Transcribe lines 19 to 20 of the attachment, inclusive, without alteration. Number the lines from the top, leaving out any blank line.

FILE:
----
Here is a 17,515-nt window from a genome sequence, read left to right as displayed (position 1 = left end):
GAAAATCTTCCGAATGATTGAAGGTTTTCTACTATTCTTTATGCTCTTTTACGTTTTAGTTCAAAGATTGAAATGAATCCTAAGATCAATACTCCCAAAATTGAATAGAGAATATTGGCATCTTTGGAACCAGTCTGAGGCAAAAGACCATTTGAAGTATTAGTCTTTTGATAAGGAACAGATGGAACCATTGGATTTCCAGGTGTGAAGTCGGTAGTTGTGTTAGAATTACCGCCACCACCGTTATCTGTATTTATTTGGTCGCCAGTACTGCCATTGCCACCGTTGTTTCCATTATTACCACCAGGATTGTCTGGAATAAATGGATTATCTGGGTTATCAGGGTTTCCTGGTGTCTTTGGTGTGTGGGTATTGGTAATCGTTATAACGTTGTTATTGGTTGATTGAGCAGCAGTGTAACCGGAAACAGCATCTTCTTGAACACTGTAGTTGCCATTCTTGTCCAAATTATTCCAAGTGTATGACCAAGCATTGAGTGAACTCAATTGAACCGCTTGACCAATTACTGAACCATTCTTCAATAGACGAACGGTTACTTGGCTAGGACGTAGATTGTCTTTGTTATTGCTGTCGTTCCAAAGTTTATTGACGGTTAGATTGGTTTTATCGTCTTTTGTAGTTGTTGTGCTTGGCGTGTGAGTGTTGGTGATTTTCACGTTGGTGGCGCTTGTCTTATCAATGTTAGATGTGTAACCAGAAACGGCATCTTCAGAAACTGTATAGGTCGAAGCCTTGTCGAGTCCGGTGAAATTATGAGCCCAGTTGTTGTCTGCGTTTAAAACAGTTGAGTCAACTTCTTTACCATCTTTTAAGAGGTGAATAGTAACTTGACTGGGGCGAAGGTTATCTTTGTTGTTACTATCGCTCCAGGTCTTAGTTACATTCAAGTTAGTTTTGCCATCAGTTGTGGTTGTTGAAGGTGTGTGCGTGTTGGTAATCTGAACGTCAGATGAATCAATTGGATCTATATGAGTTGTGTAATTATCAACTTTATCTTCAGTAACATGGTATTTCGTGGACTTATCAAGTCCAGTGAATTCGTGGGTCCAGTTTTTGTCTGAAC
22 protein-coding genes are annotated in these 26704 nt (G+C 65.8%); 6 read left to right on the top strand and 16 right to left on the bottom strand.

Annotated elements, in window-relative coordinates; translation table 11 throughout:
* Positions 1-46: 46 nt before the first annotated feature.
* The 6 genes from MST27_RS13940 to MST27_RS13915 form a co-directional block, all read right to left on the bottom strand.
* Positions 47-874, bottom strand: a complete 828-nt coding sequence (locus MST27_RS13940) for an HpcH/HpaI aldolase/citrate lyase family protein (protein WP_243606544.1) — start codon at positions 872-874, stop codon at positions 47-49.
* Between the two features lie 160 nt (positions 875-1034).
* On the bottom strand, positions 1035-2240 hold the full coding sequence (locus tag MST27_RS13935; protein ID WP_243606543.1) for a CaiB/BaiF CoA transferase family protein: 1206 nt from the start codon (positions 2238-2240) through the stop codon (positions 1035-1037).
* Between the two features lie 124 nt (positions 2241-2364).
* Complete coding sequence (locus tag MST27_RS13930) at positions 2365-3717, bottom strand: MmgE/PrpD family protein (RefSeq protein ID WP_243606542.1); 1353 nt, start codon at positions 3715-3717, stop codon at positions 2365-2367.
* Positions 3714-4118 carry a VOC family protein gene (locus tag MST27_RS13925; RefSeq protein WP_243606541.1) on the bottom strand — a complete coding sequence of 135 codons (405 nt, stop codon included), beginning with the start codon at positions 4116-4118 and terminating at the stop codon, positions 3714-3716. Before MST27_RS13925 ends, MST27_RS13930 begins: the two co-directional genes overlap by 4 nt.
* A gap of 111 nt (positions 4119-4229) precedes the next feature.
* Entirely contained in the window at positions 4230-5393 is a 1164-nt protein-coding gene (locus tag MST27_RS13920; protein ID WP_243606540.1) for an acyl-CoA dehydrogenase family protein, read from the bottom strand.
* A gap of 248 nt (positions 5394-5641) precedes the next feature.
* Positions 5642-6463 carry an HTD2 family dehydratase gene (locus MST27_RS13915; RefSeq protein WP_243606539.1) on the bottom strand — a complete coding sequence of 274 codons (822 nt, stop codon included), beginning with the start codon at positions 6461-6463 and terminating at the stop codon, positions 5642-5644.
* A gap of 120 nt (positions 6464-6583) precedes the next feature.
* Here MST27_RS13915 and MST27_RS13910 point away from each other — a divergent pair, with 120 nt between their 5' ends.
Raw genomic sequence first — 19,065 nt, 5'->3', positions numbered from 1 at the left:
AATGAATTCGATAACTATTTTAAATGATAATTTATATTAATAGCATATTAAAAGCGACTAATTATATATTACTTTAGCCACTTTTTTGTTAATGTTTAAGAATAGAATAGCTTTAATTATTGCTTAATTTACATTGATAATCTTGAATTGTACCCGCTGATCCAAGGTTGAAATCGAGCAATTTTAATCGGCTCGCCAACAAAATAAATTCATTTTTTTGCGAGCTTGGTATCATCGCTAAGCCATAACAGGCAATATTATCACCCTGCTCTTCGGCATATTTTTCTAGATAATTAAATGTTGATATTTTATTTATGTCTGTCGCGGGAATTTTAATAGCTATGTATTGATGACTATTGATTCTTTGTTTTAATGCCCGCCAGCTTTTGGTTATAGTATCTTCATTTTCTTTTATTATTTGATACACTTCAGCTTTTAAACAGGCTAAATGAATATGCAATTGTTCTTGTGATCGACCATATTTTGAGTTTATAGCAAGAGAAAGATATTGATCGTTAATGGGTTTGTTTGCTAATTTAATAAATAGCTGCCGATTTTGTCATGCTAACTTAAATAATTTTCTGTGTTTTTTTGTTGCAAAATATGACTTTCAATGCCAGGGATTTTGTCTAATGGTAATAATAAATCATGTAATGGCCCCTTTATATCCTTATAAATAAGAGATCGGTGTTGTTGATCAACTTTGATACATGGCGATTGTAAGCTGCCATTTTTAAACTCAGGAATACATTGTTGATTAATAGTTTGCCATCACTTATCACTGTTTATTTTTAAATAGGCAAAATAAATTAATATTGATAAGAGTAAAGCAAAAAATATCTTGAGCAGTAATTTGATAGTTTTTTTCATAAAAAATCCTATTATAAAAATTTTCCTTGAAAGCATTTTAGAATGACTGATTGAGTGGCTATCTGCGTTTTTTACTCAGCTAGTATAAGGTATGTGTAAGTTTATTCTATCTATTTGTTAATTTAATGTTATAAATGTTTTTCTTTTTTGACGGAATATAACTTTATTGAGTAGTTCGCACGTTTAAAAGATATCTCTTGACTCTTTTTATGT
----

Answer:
Raw genomic sequence first — 19,065 nt, 5'->3', positions numbered from 1 at the left:
AATGAATTCGATAACTATTTTAAATGATAATTTATATTAATAGCATATTAAAAGCGACTAATTATATATTACTTTAGCCACTTTTTTGTTAATGTTTAAGAATAGAATAGCTTTAATTATTGCTTAATTTACATTGATAATCTTGAATTGTACCCGCTGATCCAAGGTTGAAATCGAGCAATTTTAATCGGCTCGCCAACAAAATAAATTCATTTTTTTGCGAGCTTGGTATCATCGCTAAGCCATAACAGGCAATATTATCACCCTGCTCTTCGGCATATTTTTCTAGATAATTAAATGTTGATATTTTATTTATGTCTGTCGCGGGAATTTTAATAGCTATGTATTGATGACTATTGATTCTTTGTTTTAATGCCCGCCAGCTTTTGGTTATAGTATCTTCATTTTCTTTTATTATTTGATACACTTCAGCTTTTAAACAGGCTAAATGAATATGCAATTGTTCTTGTGATCGACCATATTTTGAGTTTATAGCAAGAGAAAGATATTGATCGTTAATGGGTTTGTTTGCTAATTTAATAAATAGCTGCCGATTTTGTCATGCTAACTTAAATAATTTTCTGTGTTTTTTTGTTGCAAAATATGACTTTCAATGCCAGGGATTTTGTCTAATGGTAATAATAAATCATGTAATGGCCCCTTTATATCCTTATAAATAAGAGATCGGTGTTGTTGATCAACTTTGATACATGGCGATTGTAAGCTGCCATTTTTAAACTCAGGAATACATTGTTGATTAATAGTTTGCCATCACTTATCACTGTTTATTTTTAAATAGGCAAAATAAATTAATATTGATAAGAGTAAAGCAAAAAATATCTTGAGCAGTAATTTGATAGTTTTTTTCATAAAAAATCCTATTATAAAAATTTTCCTTGAAAGCATTTTAGAATGACTGATTGAGTGGCTATCTGCGTTTTTTACTCAGCTAGTATAAGGTATGTGTAAGTTTATTCTATCTATTTGTTAATTTAATGTTATAAATGTTTTTCTTTTTTGACGGAATATAACTTTATTGAGTAGTTCGCACGTTTAAAAGATATCTCTTGACTCTTTTTATGT